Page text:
Artist Residency Program
The Mobile Medical Museum Artist Residency Program offers visual, literary and performing artists the opportunity to apply their creative work to the education of health care students and professionals, through a timely and resonant exploration of the past, present and future of health care.
Artists spend four to eight weeks in an extensive engagement with the Museum's collection to develop new work that addresses the history of health care in our region. At the end of the residency, the artist will present the new work in an exhibition, performance, or other public program coordinated by the Museum. Each artist-in-residence receives an honorarium and budget for project expenses.
2024 ARTIST RESIDENCY PROGRAM APPLICATION
Please submit the following materials by October 31, 2023. You may submit them electronically to firstname.lastname@example.org or mail to:
Mobile Medical Museum
1664 Spring Hill Avenue
Mobile, AL 36604
Artist name and contact information
CV, résumé, or website URL
Artist statement (250 words or less)
Work samples, accompanied by numbered works list
Visual images: 4-6 high-res images in .JPG, .TIFF or .PDF format
Text: 1-6 sample texts, not to exceed 10 pages total
Time-based media: 1-3 samples, not to exceed 10 minutes total, in .MP4 format or link(s) to website or streaming platform
Project proposal: in 500 words or less, please describe your initial ideas for the proposed residency. What draws you to this opportunity? What work will be produced and how will it be presented to the community? How do you intend to work with the museum’s collection and resources?
Venue: The Mobile Medical Museum will be the primary venue for presenting this work. The ArtSpace Gallery at the University of South Alabama Biomedical Library may be used as a satellite venue if needed. Projects should be scaled and designed to be presented in one or both of these programming spaces. We strongly encourage you to visit the Museum and the ArtSpace Gallery before submitting your application.
August 15-October 31, 2023: applications are accepted.
December 2023: artist-in-residence is notified.
July-August 2024: period of artist residency.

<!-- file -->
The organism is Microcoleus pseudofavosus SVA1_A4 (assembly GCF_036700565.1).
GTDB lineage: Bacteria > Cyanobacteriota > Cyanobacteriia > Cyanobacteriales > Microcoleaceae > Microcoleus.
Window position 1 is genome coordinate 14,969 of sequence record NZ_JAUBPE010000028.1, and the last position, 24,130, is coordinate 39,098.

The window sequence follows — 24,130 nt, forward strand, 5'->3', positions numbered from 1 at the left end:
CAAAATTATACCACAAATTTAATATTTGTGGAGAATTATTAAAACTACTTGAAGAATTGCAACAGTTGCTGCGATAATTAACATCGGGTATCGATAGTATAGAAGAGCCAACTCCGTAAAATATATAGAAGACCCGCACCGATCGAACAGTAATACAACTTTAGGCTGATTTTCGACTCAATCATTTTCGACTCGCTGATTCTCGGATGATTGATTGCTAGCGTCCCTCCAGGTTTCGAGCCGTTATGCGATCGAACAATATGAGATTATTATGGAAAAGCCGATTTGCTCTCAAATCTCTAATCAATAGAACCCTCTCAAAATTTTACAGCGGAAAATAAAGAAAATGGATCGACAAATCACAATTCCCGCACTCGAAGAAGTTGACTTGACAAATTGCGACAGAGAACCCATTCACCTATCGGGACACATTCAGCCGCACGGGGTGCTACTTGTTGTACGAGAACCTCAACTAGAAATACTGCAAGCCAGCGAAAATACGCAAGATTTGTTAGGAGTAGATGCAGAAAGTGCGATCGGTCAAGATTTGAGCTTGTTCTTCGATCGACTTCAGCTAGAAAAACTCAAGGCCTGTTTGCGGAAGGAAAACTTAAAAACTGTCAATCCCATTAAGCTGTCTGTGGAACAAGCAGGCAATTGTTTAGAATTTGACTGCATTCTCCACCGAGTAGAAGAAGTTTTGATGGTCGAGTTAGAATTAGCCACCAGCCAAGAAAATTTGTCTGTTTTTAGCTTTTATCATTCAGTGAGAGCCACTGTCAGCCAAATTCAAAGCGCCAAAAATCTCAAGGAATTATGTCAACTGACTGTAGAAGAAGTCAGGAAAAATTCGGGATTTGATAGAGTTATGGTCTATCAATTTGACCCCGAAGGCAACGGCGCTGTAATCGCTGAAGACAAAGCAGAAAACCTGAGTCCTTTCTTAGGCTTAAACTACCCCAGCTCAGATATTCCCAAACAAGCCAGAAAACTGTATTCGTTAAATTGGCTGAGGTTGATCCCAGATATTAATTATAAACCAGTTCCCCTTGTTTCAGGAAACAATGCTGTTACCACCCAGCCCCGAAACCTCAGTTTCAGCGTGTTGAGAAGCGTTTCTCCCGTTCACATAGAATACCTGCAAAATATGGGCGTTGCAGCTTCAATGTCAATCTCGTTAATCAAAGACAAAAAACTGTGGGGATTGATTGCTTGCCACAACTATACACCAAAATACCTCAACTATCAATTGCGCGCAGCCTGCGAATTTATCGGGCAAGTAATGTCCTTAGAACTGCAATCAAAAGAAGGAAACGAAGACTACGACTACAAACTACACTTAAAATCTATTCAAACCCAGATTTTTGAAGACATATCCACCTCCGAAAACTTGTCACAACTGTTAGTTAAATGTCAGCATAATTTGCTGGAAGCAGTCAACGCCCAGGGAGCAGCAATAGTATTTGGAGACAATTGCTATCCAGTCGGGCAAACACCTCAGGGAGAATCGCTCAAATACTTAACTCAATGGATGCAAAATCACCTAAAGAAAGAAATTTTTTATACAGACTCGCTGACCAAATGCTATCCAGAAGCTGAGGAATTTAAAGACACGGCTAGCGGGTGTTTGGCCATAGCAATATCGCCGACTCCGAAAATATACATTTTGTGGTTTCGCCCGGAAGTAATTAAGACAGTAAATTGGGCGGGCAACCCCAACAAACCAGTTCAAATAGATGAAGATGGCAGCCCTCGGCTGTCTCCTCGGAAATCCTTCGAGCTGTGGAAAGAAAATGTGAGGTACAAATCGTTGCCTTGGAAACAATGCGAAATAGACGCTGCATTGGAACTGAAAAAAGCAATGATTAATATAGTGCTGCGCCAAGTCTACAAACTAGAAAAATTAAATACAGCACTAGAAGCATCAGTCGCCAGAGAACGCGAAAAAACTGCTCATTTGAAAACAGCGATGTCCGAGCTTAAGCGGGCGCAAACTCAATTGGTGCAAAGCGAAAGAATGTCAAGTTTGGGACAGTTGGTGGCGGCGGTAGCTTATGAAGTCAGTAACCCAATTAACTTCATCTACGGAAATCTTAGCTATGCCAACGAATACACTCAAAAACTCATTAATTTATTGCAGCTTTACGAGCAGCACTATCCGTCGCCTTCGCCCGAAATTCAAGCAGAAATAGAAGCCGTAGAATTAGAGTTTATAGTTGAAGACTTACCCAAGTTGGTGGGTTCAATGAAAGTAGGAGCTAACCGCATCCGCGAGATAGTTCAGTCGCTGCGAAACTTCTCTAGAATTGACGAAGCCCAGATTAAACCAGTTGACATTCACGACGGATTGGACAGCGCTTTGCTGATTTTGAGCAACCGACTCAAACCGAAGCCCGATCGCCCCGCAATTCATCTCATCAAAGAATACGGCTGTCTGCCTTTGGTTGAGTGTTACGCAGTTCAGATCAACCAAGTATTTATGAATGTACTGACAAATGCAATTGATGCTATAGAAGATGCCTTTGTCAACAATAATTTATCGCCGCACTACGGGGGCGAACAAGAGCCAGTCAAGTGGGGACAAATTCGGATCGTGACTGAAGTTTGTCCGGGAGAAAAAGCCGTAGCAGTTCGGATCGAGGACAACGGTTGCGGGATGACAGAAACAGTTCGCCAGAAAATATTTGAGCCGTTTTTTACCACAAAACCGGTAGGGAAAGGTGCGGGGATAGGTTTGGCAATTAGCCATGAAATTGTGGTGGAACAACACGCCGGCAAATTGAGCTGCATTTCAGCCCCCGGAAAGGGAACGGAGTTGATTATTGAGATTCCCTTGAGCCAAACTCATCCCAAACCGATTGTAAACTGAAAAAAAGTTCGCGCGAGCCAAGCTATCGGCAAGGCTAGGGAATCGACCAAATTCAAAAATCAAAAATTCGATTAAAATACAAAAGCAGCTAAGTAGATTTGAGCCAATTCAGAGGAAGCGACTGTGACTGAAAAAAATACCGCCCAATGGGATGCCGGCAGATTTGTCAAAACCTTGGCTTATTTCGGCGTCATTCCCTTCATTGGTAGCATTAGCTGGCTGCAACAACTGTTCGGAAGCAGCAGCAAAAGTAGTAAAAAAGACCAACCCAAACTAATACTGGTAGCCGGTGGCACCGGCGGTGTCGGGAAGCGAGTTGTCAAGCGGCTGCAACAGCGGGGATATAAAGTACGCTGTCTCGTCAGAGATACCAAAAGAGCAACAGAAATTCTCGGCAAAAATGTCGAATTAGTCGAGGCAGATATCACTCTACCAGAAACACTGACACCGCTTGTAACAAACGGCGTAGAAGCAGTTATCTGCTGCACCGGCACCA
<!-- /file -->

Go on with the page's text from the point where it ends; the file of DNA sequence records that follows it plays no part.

September 2024: public program is presented.
This program has been made possible in part by a grant from the Alabama State Council on the Arts.
Current and Past Artists in Residence
2023: PowerLines Poets
The PowerLines Poets are a Mobile, Alabama-based poetry troupe that has been performing together for over ten years. They use the spoken word art form to entertain, bridge gaps and bring community together. In recent years, they have developed community projects in collaboration with such organizations as the Boys and Girls Clubs of South Alabama, Family Haven/Salvation Army, the Mobile Museum of Art, and the Dora Franklin Finley African American Heritage Trail.
For their residency, they are creating new works for Our Time to Heal, a multi-media collaboration with artist April Livingston. Against a backdrop of video projections, their poems will vividly evoke the yellow fever epidemics and old grave sites of nineteenth-century Mobile and tell the story of how the community came together to rise above this pestilence. This work will be debuted at Dunbar Creative and Performing Arts Magnet School, former site of the Medical College of Alabama.
2021: Chris Lawson, Merrilee Challiss, Carey Fountain
Visual artists Chris Lawson, Merrilee Challiss and Carey Fountain created new multimedia works for a group exhibition guest-curated by elizabet elliott and co-presented by the Mobile Medical Museum and Alabama Contemporary Art Center. Titled Different/Fit: Eugenics in Alabama, 1919-1935, the exhibition featured the artists' personal responses to the eugenics movement and its abusive treatment of people who were considered socially unfit because of their intellectual disability, mental illness, addiction, racial minority status, sexual behavior and poverty.
VIEW A SHORT FILM ON THE MAKING OF THIS EXHIBITION:
2018: April Livingston
Sculptor April Livingston made three bronze sculptures to commemorate the overlooked contributions of marginalized people to the history of health care in Alabama. Motherwork is a tribute to Alabama's midwives. Eight pairs of hands, modeled by real-life midwives, doulas and obstetric nurses, form the round shape of a swollen abdomen during pregnancy. Portrait of Bessie McGhee honors an early twentieth-century midwife and traditional healer of the Poarch Band of Creek Indians. Portrait of Dr. James A. Franklin represents one of Mobile's first and most successful African-American physicians. The artworks are a part of the Museum's collection and displayed in the foyer and garden.